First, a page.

Look no further than your Library’s e-resource collection for reliable and hopefully unbiased election coverage!
Start with Opposing Viewpoints in Context, where articles on “National Debate Topics” and “Law and Politics” are already grouped and waiting for you. A search for presidential election or a specific candidate will find you audio from NPR, videos from the NYTimes.com, and many other results from trust-worthy sources.
The Academic Search: Main Edition and Biography in Context databases are a great place to find academic journals and other sources on the potential nominees.
Lastly, try OverDrive for e-books and e-audio. Materials for Donald Trump, Hilary Clinton, Bernie Sanders, and Ted Cruz can be found as well as a variety of books on politics. (Hint: use Browse All Subjects to find Politics)
HSLC will convene a two-day Spring POWER Library Users Conference for Access PA/POWER Library participantsin April 2016 that will include training for POWER Library E-resources and Access PA SHAREit as well as an opportunity to learn about other POWER Library services such as PA Photos and Documents, Chat with a Librarian, the POWER Library Portal, and more.
Locally, one of the conferences will take place in Cranberry Township.
Auto Repair Reference Center was recently removed from POWER Library, much to the disappointment of many library staff and patrons. There are tons of sites out there that will gladly sell you the manual you need, but there’s really no one great free resource for this kind of information. While the Digital Resources Committee looks into alternative access options, I decided to poke around the magical internet and see what, if any, temporary relief was available.
Chevrolet, Chrysler, and Ford owners have it best, as these manufacturers provide owners’ manuals for free as .PDF files on their respective websites.
Ford’s website, with its clean layout and clear organization, is easiest to search. It’s also got the widest range of manuals, covering cars from 1996-2016.
Chrysler’s free manuals extend back to 2004 only, but is the easiest to use of the three: pick your year and vehicle, then download the file; there’s also a free child safety manual available, with detailed instructions for installing car seats.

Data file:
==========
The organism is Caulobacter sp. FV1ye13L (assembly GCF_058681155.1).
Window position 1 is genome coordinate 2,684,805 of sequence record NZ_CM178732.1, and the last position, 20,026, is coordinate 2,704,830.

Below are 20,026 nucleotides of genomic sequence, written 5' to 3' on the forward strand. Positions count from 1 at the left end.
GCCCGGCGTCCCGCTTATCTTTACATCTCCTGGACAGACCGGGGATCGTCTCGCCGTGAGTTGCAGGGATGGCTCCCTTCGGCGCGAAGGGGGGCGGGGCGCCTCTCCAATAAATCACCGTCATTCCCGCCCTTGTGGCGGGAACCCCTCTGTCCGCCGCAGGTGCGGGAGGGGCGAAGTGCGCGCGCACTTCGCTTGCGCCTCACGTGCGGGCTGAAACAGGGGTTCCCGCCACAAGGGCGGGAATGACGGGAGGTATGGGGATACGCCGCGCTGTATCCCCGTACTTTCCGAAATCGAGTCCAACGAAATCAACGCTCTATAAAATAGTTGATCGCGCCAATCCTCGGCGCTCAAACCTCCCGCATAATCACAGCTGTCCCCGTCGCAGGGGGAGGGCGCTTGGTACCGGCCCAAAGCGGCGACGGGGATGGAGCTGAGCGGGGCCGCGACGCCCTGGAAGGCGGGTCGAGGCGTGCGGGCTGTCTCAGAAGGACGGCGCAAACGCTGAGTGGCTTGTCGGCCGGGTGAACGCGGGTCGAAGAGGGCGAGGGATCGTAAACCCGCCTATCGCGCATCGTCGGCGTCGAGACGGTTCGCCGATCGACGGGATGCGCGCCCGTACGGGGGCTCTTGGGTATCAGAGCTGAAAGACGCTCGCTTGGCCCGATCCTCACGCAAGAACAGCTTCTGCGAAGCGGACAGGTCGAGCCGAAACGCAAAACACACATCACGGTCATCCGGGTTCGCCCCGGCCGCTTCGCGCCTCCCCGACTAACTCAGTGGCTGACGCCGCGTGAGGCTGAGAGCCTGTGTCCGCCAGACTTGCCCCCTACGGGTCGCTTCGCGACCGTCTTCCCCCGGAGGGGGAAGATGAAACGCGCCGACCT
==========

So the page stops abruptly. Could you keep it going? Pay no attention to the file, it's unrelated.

Chevrolet’s manual collection is the least extensive, with the oldest manuals available from 2008. However, certain makes and models come with not only the manual, but helpful repair videos as well. As a bonus, pictures of each vehicle appear above each download link, making this useful for people who are more visually oriented and/or don’t know what kind of car they have, but would recognize it on sight.
The next best bet, if you don’t own the cars named above, is, oddly enough, Pep Boys’ Do It Yourself Guides, which reproduces sections from the Haynes manuals (a trusted name in DIY auto, for those of you who walk, bike, or take the bus like me). These guides are not make or model specific, and are designed to provide “first aid” for any failures, funny noises, or other freakouts your car might be having. The writing style and level of detail assume you’re comfortable enough fiddling around under the hood, but are written clearly and simply so that even beginners will find them easy to follow. Many of these guides gently suggest visiting Pep Boys if you still can’t figure out what’s wrong, but that’s a small price to pay for credible information.
Though these aren’t long-term solutions, they at least give you something to offer your patrons rather than sending them away completely empty-handed. Have your users been asking about Auto Repair Reference Center? What kinds of car repair questions do you tend to get at your library? Can you recommend any other online resources I might have missed?